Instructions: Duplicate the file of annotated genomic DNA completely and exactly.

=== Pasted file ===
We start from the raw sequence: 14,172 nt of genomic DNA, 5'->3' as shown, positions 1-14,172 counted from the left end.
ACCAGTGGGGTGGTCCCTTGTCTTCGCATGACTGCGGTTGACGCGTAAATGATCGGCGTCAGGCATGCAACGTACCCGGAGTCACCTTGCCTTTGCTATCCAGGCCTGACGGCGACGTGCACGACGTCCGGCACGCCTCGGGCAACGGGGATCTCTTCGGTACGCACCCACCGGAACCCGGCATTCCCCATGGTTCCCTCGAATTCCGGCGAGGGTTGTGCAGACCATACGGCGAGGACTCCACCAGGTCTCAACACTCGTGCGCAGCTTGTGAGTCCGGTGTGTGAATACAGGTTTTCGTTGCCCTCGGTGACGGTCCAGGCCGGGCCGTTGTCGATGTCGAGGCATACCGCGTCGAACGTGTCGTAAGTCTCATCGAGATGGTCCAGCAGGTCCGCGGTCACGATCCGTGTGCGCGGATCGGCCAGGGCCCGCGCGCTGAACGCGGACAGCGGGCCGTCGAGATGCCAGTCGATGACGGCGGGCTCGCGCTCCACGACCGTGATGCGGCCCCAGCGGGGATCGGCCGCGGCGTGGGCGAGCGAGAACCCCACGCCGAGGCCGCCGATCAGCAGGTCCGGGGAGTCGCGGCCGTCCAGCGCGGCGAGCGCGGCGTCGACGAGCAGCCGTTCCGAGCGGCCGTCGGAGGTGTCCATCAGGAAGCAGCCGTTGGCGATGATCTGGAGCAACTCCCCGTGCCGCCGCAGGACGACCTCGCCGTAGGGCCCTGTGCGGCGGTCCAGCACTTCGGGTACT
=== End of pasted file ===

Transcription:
We start from the raw sequence: 14,172 nt of genomic DNA, 5'->3' as shown, positions 1-14,172 counted from the left end.
ACCAGTGGGGTGGTCCCTTGTCTTCGCATGACTGCGGTTGACGCGTAAATGATCGGCGTCAGGCATGCAACGTACCCGGAGTCACCTTGCCTTTGCTATCCAGGCCTGACGGCGACGTGCACGACGTCCGGCACGCCTCGGGCAACGGGGATCTCTTCGGTACGCACCCACCGGAACCCGGCATTCCCCATGGTTCCCTCGAATTCCGGCGAGGGTTGTGCAGACCATACGGCGAGGACTCCACCAGGTCTCAACACTCGTGCGCAGCTTGTGAGTCCGGTGTGTGAATACAGGTTTTCGTTGCCCTCGGTGACGGTCCAGGCCGGGCCGTTGTCGATGTCGAGGCATACCGCGTCGAACGTGTCGTAAGTCTCATCGAGATGGTCCAGCAGGTCCGCGGTCACGATCCGTGTGCGCGGATCGGCCAGGGCCCGCGCGCTGAACGCGGACAGCGGGCCGTCGAGATGCCAGTCGATGACGGCGGGCTCGCGCTCCACGACCGTGATGCGGCCCCAGCGGGGATCGGCCGCGGCGTGGGCGAGCGAGAACCCCACGCCGAGGCCGCCGATCAGCAGGTCCGGGGAGTCGCGGCCGTCCAGCGCGGCGAGCGCGGCGTCGACGAGCAGCCGTTCCGAGCGGCCGTCGGAGGTGTCCATCAGGAAGCAGCCGTTGGCGATGATCTGGAGCAACTCCCCGTGCCGCCGCAGGACGACCTCGCCGTAGGGCCCTGTGCGGCGGTCCAGCACTTCGGGTACT